“Only connect.” ~E. M. Forster
From Charlie Gilkey:
“Which element of your best work do you most want to amplify this year?
Instead of considering simply doing more work, take the time to consider which elements of your work would most light you up to amplify. What’s holding you back from amplifying it? Do you think it’s that obscure little thing no one will care about? Or is it that once you amplify it, people will care too much and call the Imposter or Weirdo Police?
There won’t be a time in the future where it’ll be easier to amplify that part of your work.
p.s. You can’t stand out and fit in at the same time.”
What lights me up is connection–between ideas, between aspects of my life, between people. My novels are about connection in various ways. I work to connect the various facets of my world in order to make them all more powerful. And I write, ultimately, to connect with stories and to connect them with readers. This is a tricky one for me, though, because as an unpublished writer, there’s only so much I can do to amplify the connection factor in terms of readers. I’m not sure how to amplify in this regard, short of continuing to work toward publication. I’ve been working on this for a few years now. I can write a good query letter. My writing samples are on target. Now it’s a matter of continuing to revise my current work in process, Water Witch, using feedback I’ve received from agents–and then resubmitting. Hurry up and wait.
From Todd Henry:
It takes bravery to know your strengths and operate diligently within them. Are you running your race, or someone else’s?
I’m a writer. Sometimes I feel like bit of an odd duck within the Quest community because I’m not selling anything–I just write. I don’t think I can fairly be called a “business artist” because I’m not doing business. I’m in awe of all the artists, musicians, shamanic practitioners, farmers, counselors, therapists, facilitators, consultants, crafters, and coaches who are all writing AND offering goods and services. Nearly everyone seems to be a writer AND. I am a writer. Period. And right now, I’m not selling books. I hope to someday. Sooner rather than later. When I get discouraged by the speed of my own progress as compared to others’, when I become envious of all those who seem to be “making it,” I’m not running my own race. I need to stay connected to the truth and value of what I do, to the pure power of stories. I need to be true to them and chart my own course. I need to stop comparing my journey to others’ and finding mine wanting, not enough. I’m running my own race when I remember this, when I give myself over to the words and the worlds in my heart and mind and channel them onto the page, when I keep pacing myself while keeping my eyes on the finish line (and realizing that after the finish line, there’s another race, and on and on–or that all these are legs in one great race).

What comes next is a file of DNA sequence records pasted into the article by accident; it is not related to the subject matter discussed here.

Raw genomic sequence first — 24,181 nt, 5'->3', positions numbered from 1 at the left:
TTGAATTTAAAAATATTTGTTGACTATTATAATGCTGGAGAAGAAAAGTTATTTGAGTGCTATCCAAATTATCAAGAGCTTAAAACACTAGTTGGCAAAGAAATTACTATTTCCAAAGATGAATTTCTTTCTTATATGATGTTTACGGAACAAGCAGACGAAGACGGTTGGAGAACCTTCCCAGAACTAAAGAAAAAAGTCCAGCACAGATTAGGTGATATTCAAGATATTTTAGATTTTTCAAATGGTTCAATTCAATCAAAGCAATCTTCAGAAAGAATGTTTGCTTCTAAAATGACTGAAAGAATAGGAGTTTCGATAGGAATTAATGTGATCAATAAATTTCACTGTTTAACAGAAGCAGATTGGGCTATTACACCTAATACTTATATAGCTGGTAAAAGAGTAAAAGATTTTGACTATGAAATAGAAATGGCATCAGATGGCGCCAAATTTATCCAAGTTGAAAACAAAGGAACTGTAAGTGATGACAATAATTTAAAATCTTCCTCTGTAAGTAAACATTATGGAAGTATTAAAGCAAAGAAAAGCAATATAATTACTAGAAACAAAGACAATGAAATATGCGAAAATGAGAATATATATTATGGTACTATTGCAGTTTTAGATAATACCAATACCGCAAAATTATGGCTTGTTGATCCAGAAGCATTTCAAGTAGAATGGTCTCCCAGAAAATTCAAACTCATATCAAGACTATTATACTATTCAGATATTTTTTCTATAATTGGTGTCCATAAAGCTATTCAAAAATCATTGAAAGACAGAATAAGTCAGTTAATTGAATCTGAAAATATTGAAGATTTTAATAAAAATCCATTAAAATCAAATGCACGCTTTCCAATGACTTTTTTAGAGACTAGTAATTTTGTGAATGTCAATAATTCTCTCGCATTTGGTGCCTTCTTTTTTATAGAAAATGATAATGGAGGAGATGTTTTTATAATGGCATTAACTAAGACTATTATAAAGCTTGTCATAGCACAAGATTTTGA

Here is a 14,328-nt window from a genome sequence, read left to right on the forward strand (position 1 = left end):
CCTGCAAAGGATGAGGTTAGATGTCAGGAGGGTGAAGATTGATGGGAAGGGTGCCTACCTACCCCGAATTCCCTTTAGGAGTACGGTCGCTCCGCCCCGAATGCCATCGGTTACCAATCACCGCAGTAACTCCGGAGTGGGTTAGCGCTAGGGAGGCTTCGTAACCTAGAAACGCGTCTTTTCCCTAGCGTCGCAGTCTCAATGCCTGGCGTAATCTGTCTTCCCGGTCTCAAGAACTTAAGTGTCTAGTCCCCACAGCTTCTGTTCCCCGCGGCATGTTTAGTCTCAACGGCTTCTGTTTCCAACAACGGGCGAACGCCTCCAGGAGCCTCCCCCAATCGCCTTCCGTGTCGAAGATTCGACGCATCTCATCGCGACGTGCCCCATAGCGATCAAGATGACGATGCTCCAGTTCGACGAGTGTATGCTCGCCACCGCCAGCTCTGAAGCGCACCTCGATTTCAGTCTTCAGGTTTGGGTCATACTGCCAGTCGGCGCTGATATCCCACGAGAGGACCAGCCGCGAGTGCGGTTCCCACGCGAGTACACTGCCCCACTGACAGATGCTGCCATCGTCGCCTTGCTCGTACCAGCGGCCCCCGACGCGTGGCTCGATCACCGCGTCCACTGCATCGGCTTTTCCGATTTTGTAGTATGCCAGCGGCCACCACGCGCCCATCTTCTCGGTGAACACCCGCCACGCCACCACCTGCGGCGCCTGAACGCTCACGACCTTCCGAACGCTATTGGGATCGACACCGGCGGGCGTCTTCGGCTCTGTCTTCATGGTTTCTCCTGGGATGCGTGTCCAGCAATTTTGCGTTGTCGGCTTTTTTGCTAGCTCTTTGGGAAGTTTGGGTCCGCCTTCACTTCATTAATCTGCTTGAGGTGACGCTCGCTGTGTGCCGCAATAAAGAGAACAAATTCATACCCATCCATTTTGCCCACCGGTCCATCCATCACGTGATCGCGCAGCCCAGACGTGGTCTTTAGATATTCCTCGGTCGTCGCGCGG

From Jen Louden:
What’s the story you most desire to bring to life in 2016?
What’s the story your just-right client most desires to bring to life in 2016?
Where do your two stories overlap?
I am bringing many stories to life in a literal sense. Like children, they’re all at different stages of development. Water Witch is in revision/submission. When I’ve sent out my revisions to agents, I’ll turn my attention to Silence for critique and revision, and then to Vessel for revision, and while I’m doing this The Glass Box is percolating and then it’ll be time to start drafting Secret Project X which has been hovering at the back of my mind for nearly a year now. I have a long percolation time. But what I want to do first and most in this moment is get Water Witch out into the world. It’s high time that kid moved out of my basement and got herself a job. Freeloader.
As for my “just-right client”–I don’t have clients. I’m working on having readers. I guess it could be argued that they’re the same thing, but I can’t quite wrap my mind around that notion. This question does have me thinking about my ideal reader. But I’m not sure I have an ideal reader–at least not in any conventional demographic terms. I don’t just want to write for teens, or girls, or middle-aged women who have crushes on vampires. My perfect reader is me, I guess, because we are always our own first readers. Or me and people like me–again, not in any demographic sense. My ideal reader is in love with words whether she knows it or not. He loves truth and has his own understanding of beauty. She wants to get lost in strange worlds and emerge a little bit changed from when she entered them. He longs for connection.
In a word, my answer to all of the above is this–connection.
It’s when I connect with a story that the magic happens, and when I share that magic by connecting with readers, it multiplies. It grows heads and changes and grows riotously out of my control. It breathes in life and becomes something apart from me, something of its own, with its own life in the world, and that, for me, is what all of this is really about.